As for the P&P ending, I had no idea there was a British finale to the film, though I would love to see it. Could you send me a link for the un-American ending? I’m having a little trouble finding it.

    Thanks for visiting my blog, by the way! 😀

  4. I’m another American who must agree with betweenbluerocks. American filmmakers have long been derided for the “Hollywood ending,” tacking a happy ending on a tragedy, but this P&P gilds the lily, making a happy ending a sappy ending.

    Knowing how you feel, I’m glad you liked my “Jane Austen on Hollywood Boulevard” post.

    Lexie Kahn: Word Snooper

  5. I remember finding that alternate ending and laughing fit to burst. In fairness, though, I think it says more about what the film-makers THINK the American public want than what they necessarily do. In this case I’m sure the bulk of the audience had read the book, so why they bothered with the saccharine, I will never know!

  6. But then for 200 years, us Brits rewrote King Lear (a Shskespeare that j’adore as much as you and P &P) so that Lear survived and Cordelia married Edgar… Shudders in horror at the thought. Howl, howl, howl!

  7. Actually, I’ve just seen the miniseries with Colin Firth as Mr. Darcy and found it incredibly cheeky, especially with it ending on a double wedding with Jane and Elizabeth marrying the men they love dearly. However, they did take the book seriously and they took the words right out of the book. On the other hand, the Pride and Prejudice you were talking about isn’t ruly americanized since it was produced and written for the screen by the people at Working Title, the people who did such works as Bridget Jones (another spin on the same Austen tale), Four Weddings and a Funeral and Pirate Radio. I love this interpretation better because it follows the characters more closely. Mrs. Bennet should be worried about her daughters getting married and not act like an aloof flake. And the people they got for the roles are much better and more believable.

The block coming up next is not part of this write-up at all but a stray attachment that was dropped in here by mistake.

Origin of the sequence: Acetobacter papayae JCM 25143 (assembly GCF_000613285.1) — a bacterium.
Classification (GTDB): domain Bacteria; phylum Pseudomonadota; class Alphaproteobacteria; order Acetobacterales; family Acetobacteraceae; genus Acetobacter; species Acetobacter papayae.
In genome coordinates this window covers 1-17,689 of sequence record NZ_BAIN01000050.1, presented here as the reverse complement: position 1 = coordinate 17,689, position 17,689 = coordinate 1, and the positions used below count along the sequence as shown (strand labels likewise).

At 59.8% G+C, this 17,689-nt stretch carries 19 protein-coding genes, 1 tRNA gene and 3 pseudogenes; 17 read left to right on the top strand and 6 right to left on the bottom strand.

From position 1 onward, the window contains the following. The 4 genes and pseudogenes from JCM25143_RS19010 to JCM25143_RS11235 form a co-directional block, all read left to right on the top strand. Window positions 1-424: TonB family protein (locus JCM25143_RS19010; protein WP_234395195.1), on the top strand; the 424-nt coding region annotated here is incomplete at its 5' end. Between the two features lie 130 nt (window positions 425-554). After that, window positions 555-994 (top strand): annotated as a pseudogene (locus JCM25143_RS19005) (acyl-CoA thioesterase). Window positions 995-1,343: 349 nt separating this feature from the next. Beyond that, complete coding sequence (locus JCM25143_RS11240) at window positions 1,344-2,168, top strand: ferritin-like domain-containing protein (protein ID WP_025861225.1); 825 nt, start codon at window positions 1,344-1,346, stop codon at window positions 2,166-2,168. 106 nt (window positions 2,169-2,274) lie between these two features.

8. haha! I know what you mean! I discovered this little scene and my sister and I just sat there dumbfounded afterwards. I prefer the BBC version, after seeing it I just cant stomach the American one. Maybe some British people should give making it into a film a go. They might get the ironic wit a little better.

  9. I agree completely about the (American) alternate ending — it is just wrong. Doesn’t fit the novel at all. I don’t mind some license with adapting books to film, but changing the tenor/appropriateness just jars, for me at least.

  10. As an American, I have only seen the ending that offends you. I didn’t even know there was another one! Your objections make perfect sense. That scene doesn’t fit the tone of the book, or even the rest of the movie. But it doesn’t surprise me. I love my movies, but Hollywood is it’s own little planet. It doesn’t really understand the rest of the US, let alone our friends across the Atlantic!

  11. Well put Tiffany. I had a bit of an Austen phase last December and finally read Mansfield Park (not as much fun as P&P). I lived in Britain for 12 years and they don’t get everything right, but sometimes the Brits know when to leave things understated. US cinema and TV has great moments, but it can clobber you over the head sometimes. I’m a fan of Mad Men – tantalisingly ambiguous.

    Jane would never, never write about her characters frolicking about in nightclothes

  12. Wow! I’m so glad you led me to your blog I absolutely LOVE reading it. You’re writing is so natural and carefree. Plus you love Austen, that is a huge bonus right there. I love P & P way too much, and the British TV Series is a guilty pleasure none of my friends have indulged in. Being so infatuated by it, I was enraged at the American version. Sick to my stomach at the in-your-face mushyness towards the end. But you put it very well. Blogging about Austen was well on my list, this could have been the push I needed! 🙂